Rtas 'Vadum[edit]

Making his debut in Halo 2, Special Ops Commander Rtas 'Vadum is never named in the game itself, leading to the unofficial nickname of "Half-Jaw" by fans,[73] due to the missing mandibles on the left side of his face. With the release of The Halo Graphic Novel, however, the character was finally named in the story Last Voyage of the Infinite Succor as Rtas 'Vadumee. The character is voiced by Robert Davi.

'Vadum, originally 'Vadumee before the Covenant Civil War, is a veteran Covenant Elite and the second most prominent Elite character in the series after the Arbiter. He carries the Covenant rank of Shipmaster. The Last Voyage of the Infinite Succor explains how he loses his left mandibles; he is injured after fighting one of his friends, who was infected by the Flood.[74] During the early events of Halo 2, 'Vadumee serves as a messenger between the Hierarchs and the Elite Council, as he is seen relaying messages between the two parties in the Prophets' chamber.[75] Surviving the Prophets' betrayal, 'Vadumee joins his brethren in fighting the Brutes, dropping the "-ee" suffix from his surname to symbolize his resignation from the Covenant. 'Vadum aids the Arbiter in attacking a Brute base to capture a Scarab before departing to take control of a nearby Covenant ship.[76]

In Halo 3, 'Vadum is Shipmaster of the flagship Shadow of Intent, and supports Cortana's plan to follow Truth to the Ark. Along with the Arbiter, 'Vadum leaves Earth to return to the Elite's homeworld with the end of the war. Rtas 'Vadum is known for being a quick, smart, and ingenious tactician and an unparalleled fighter, especially with an Energy Sword and is an excellent leader. He expresses great care for his soldiers, even the Unggoy. He is eager to exact revenge on the Brutes after the Great Schism.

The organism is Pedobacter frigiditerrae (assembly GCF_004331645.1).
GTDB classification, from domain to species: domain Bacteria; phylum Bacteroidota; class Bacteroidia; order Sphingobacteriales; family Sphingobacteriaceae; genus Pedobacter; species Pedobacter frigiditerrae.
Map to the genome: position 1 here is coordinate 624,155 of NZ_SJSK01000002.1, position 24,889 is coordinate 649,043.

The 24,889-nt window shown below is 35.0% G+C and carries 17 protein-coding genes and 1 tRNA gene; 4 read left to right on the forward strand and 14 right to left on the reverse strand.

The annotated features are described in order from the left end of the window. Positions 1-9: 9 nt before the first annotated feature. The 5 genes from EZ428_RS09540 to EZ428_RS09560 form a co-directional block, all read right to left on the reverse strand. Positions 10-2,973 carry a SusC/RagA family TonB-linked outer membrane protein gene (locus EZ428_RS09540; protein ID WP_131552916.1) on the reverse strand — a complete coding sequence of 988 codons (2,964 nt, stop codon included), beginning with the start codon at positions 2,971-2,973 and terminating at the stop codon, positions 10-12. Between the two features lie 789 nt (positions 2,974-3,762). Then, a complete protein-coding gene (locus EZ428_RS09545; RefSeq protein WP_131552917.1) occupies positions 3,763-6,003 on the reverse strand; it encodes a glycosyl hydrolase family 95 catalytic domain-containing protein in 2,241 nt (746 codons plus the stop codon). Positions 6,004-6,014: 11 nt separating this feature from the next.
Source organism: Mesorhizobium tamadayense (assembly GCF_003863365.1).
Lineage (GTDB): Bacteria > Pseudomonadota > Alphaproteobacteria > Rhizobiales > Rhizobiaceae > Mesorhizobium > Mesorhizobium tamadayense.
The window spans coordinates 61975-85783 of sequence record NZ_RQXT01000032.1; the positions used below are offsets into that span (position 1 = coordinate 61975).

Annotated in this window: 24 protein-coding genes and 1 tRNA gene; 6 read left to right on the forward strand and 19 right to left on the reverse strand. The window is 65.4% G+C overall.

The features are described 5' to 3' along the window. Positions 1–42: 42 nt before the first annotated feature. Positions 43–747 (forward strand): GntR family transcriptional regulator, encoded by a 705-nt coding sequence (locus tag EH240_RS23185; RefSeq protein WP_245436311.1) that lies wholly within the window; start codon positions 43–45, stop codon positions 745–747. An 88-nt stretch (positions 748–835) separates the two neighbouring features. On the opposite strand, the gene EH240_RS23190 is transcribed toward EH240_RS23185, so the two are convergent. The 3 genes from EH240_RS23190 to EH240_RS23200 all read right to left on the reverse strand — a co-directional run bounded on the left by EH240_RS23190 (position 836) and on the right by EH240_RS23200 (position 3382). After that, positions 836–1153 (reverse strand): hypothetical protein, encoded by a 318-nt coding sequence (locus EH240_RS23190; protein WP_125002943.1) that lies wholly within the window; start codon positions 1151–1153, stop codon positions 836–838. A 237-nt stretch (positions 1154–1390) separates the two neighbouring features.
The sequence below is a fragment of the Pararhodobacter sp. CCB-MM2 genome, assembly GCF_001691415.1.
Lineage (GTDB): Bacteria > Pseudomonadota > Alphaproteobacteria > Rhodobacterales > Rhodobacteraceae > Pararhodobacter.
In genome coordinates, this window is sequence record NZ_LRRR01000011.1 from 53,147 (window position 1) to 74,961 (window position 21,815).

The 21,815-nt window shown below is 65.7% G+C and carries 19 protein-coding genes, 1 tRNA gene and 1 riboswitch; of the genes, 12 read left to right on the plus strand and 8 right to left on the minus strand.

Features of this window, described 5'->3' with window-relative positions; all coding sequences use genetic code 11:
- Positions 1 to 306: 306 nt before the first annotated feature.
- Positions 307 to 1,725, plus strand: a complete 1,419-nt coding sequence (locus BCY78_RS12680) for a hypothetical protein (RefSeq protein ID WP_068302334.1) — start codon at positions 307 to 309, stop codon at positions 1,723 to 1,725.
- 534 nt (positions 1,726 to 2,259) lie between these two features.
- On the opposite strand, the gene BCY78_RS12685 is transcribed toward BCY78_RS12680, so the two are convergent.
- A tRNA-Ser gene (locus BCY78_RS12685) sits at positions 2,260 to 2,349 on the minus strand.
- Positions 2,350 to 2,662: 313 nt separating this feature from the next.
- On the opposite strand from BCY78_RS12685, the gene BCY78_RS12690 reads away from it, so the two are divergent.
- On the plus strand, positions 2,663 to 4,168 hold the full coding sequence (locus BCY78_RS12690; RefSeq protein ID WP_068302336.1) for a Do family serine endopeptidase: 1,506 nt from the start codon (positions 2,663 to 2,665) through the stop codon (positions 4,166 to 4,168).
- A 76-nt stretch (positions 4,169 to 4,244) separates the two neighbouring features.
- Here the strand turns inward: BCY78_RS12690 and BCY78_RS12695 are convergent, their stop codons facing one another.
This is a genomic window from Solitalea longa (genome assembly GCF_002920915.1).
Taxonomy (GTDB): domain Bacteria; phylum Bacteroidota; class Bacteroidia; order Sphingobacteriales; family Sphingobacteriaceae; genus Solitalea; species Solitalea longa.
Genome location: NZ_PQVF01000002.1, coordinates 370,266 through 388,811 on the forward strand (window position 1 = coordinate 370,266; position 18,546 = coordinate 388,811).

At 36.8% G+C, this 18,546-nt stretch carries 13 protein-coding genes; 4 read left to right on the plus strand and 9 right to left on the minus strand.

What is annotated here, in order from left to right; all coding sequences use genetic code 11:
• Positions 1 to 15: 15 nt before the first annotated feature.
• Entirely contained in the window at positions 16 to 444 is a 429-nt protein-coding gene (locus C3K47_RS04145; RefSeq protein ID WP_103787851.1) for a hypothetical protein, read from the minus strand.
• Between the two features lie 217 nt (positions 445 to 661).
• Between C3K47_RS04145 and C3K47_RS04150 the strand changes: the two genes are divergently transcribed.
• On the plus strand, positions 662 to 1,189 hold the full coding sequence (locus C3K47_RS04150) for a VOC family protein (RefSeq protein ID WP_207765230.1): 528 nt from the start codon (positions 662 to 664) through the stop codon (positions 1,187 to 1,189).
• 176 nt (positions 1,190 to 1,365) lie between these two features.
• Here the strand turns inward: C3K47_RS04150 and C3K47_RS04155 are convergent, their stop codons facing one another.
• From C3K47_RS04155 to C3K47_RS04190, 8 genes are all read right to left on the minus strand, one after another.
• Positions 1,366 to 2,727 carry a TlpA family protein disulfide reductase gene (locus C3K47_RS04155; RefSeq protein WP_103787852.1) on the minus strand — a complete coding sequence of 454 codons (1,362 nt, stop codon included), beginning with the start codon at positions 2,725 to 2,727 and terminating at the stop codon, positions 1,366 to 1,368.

'Vadum appears in the novella Halo: Shadow of Intent taking place after the war. Still the Shipmaster of the Shadow of Intent, 'Vadum protects Sangheili space and comes into conflict with a Covenant splinter faction led by two surviving Prophets, Prelate Tem'Bhetek and the Minister of Preparation Boru'a'Neem. The Prelate is shown to have a personal grudge against 'Vadum, blaming him for the death of his family when High Charity fell to the Flood and 'Vadum had the city partially glassed in a failed effort to contain the Flood. After capturing the Prelate, 'Vadum shows sympathy for him and reveals that the Prelate's family may well have been alive when the Prelate departed the city, meaning that Preparation lied to him. 'Vadum's words shake the Prelate's faith in Preparation who is revealed to be planning to use a prototype Halo ring to destroy Sanghelios using the Shadow of Intent to power it. The Prelate sacrifices himself to stop Preparation, leaving 'Vadum with a new outlook following the encounter. Along with getting the Arbiter to relax age-old rules not allowing females to serve in the military, 'Vadum reveals that he plans to use navigation data recovered from the Prelate's ship to seek out the rest of the Prophets and attempt to determine who should be punished as war criminals and who should be pardoned to coexist in peace as innocents.

Tartarus[edit]